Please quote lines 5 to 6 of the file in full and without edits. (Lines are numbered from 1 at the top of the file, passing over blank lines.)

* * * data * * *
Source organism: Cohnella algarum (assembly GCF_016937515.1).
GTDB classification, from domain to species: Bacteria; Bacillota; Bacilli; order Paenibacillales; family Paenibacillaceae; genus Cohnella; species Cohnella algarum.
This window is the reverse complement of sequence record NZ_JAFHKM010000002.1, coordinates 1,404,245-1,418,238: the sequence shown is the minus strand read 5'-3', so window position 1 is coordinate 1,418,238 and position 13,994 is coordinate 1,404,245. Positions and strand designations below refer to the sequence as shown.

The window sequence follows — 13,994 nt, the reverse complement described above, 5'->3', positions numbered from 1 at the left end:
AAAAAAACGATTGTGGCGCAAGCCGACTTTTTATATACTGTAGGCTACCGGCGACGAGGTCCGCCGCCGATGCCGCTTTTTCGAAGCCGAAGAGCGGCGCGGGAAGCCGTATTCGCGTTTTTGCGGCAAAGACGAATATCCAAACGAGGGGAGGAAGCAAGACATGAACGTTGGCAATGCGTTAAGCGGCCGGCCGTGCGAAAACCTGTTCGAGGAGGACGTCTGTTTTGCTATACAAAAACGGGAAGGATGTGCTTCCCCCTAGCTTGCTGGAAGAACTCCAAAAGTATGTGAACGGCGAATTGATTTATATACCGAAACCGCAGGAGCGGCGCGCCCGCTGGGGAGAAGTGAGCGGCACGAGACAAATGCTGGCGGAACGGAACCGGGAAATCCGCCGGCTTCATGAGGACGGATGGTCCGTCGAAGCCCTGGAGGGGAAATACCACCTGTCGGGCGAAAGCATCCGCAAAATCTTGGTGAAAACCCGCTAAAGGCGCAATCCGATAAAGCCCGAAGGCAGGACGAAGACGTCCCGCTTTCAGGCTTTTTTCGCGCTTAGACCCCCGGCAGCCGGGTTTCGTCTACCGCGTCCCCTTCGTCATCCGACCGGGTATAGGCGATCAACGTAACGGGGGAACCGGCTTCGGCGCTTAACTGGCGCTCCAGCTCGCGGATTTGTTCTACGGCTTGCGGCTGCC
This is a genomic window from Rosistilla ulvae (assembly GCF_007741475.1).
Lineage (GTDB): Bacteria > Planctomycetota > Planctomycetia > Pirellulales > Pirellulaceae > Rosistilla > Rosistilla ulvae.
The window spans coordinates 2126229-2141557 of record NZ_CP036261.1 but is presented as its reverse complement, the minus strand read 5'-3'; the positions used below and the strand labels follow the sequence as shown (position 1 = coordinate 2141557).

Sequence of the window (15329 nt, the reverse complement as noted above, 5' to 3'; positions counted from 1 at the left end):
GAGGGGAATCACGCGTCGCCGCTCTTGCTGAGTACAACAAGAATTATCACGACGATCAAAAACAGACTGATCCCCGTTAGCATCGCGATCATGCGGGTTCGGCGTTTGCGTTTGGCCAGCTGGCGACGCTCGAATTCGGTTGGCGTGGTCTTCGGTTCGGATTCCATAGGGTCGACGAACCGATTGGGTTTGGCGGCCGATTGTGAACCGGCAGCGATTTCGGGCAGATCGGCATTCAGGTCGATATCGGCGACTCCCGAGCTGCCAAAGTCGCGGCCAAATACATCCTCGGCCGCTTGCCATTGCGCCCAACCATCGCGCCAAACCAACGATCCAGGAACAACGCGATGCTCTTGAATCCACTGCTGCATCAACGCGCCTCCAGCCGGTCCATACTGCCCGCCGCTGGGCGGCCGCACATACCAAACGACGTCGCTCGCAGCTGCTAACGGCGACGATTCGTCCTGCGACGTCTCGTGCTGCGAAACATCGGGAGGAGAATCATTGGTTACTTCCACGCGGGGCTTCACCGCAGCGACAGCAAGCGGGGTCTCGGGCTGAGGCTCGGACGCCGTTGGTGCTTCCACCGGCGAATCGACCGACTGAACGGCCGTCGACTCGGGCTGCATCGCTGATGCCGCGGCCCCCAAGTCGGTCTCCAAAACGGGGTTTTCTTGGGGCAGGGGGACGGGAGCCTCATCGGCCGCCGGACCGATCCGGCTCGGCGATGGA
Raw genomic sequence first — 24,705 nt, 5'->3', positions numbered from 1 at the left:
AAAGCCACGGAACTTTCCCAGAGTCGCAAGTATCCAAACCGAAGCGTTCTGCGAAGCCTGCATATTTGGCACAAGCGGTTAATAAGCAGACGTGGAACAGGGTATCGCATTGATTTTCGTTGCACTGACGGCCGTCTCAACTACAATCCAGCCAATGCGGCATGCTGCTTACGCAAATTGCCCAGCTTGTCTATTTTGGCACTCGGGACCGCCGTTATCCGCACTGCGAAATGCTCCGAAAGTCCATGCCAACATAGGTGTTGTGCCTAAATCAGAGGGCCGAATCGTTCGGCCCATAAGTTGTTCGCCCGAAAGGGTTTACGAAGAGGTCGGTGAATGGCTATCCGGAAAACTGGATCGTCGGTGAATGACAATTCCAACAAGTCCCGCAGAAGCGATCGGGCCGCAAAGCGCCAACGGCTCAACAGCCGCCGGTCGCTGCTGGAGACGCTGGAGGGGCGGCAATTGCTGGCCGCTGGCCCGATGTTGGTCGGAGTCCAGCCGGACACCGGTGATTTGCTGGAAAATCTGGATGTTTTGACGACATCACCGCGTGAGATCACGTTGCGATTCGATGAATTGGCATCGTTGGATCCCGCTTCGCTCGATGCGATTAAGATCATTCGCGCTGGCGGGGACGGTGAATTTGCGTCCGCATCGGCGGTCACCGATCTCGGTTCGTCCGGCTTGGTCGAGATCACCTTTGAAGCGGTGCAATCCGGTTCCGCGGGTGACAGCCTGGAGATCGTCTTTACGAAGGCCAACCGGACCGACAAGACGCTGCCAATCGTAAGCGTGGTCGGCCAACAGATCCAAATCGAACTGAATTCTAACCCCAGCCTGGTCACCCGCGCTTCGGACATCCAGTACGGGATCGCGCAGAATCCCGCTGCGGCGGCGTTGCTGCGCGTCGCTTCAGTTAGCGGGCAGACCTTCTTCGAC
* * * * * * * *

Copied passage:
AAAAAAACGATTGTGGCGCAAGCCGACTTTTTATATACTGTAGGCTACCGGCGACGAGGTCCGCCGCCGATGCCGCTTTTTCGAAGCCGAAGAGCGGCGCGGGAAGCCGTATTCGCGTTTTTGCGGCAAAGACGAATATCCAAACGAGGGGAGGAAGCAAGACATGAACGTTGGCAATGCGTTAAGCGGCCGGCCGTGCGAAAACCTGTTCGAGGAGGACGTCTGTTTTGCTATACAAAAACGGGAAGGATGTGCTTCCCCCTAGCTTGCTGGAAGAACTCCAAAAGTATGTGAACGGCGAATTGATTTATATACCGAAACCGCAGGAGCGGCGCGCCCGCTGGGGAGAAGTGAGCGGCACGAGACAAATGCTGGCGGAACGGAACCGGGAAATCCGCCGGCTTCATGAGGACGGATGGTCCGTCGAAGCCCTGGAGGGGAAATACCACCTGTCGGGCGAAAGCATCCGCAAAATCTTGGTGAAAACCCGCTAAAGGCGCAATCCGATAAAGCCCGAAGGCAGGACGAAGACGTCCCGCTTTCAGGCTTTTTTCGCGCTTAGACCCCCGGCAGCCGGGTTTCGTCTACCGCGTCCCCTTCGTCATCCGACCGGGTATAGGCGATCAACGTAACGGGGGAACCGGCTTCGGCGCTTAACTGGCGCTCCAGCTCGCGGATTTGTTCTACGGCTTGCGGCTGCC
This is a genomic window from Rosistilla ulvae (assembly GCF_007741475.1).